The key stages of semiconductor lifecycle management (SLiM) were presented in my previous blogs, so now we will delve into more specific details of a successful SLiM program. (See: Nuts & Bolts of Semiconductor Lifecycle Management, Part 1 and Nuts & Bolts of Semiconductor Lifecycle Management, Part 2.)
In this article we will take a look at device storage and wafer management issues, methodologies, and proper management of inventory levels. Here are the critical issues and steps to consider in wafer storage for extending the lifecycles of semiconductor products.
Many military contractors procure semiconductor devices in advance of project needs once end-of-life notices have been received. This technique puts the burden of cost and storage on the user but requires a crystal ball to determine the project needs far into the future. By working with a strategic SLiM supplier, contractors can avoid a last-time-buy purchase and can postpone the cost outlays until the budget year of the project build.
The first determining factor for device storage is the storage method. Devices can be stored in die/wafer form or as packaged units. There are several advantages to storing devices in die/wafer form, including flexibility, lower cost, more compact storage, and potentially higher reliability.
Flexibility is achieved as die/wafer inventory can be used to satisfy many user requirements for such things as package type, screening level, and speed grades. With packaged devices, the flexibility is lost as these product choices must be made at assembly. The only costs immediately incurred are the wafer cost and the costs of maintaining the storage environment. Other costs such as assembly, test, screening, marking, and packaging are postponed until specific orders are received. Die and wafers stored in wafer storage containers or waffle packs also take up a fraction of the space of finished devices, providing the benefit of reduced space requirements and lower cost.
Finally, and most critically, storage in die/wafer form can reduce the potential failure mechanisms that are inherent in storage of finished devices, especially when compared to devices in plastic packaging. Mishandling of die/wafers can result in corrosion or scratching of the die or bond pads, while mishandling of ceramic packaged parts can result in package cracking, corrosion, or lead solderability issues. In addition to these package issues, plastic devices are also subject to other potential problems due to moisture issues, including delamination, outgassing, and the requirement for repeated testing and repacking. Overall, the risks to product damage are reduced when stored in die/wafer form.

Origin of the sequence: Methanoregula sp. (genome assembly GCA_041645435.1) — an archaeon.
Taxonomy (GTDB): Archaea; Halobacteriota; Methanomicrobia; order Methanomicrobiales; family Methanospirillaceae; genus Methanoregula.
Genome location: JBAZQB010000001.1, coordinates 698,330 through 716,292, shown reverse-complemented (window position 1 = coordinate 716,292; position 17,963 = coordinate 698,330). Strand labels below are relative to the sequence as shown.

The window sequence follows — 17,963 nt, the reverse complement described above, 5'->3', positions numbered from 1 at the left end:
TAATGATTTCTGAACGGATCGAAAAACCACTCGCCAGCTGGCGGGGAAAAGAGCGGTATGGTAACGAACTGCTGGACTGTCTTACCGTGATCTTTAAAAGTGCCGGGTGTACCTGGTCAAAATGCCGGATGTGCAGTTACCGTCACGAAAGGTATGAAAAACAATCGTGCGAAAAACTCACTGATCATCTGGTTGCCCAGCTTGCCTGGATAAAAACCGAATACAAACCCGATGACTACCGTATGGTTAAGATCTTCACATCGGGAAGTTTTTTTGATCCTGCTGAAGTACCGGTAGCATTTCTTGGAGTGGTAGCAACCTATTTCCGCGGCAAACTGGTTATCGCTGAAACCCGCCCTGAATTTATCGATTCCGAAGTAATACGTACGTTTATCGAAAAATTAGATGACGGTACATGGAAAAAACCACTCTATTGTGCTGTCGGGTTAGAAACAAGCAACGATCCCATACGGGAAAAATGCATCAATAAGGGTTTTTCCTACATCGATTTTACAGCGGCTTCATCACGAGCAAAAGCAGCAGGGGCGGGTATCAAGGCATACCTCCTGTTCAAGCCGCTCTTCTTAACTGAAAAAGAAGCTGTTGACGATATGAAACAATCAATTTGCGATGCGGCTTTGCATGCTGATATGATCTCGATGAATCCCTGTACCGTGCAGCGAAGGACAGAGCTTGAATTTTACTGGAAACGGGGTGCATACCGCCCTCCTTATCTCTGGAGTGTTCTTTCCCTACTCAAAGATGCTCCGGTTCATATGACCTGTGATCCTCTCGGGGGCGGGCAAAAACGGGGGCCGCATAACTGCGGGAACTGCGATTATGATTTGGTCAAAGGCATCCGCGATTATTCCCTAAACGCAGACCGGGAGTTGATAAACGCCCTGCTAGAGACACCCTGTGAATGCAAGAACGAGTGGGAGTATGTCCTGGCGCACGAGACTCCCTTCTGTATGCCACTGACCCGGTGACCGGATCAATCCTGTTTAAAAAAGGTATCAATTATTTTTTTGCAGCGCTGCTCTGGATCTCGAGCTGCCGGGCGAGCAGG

Now that the decision has been made that die/wafer storage is the preferred method, the second critical factor is to develop proper storage facilities that maintain the necessary environment to ensure long-term viability. Successful wafer storage over 10 to 20 years is possible without product degradation.
The proper conditions include a controlled atmosphere (dry, nitrogen-purged storage is preferred), steady-state temperature conditions, cleanliness of the facility (low levels of gases and particulates), and careful handling and proper removal and replacement as wafers are pulled for builds.
With all the proper controls in place to maintain and build from the wafer bank, the remaining issue is planning for the time when the wafer supply runs out. A prepared SLiM provider can anticipate the lowering levels of inventory and undertake product redesign to continue the availability of critical devices for as long as key military and aerospace programs need the devices.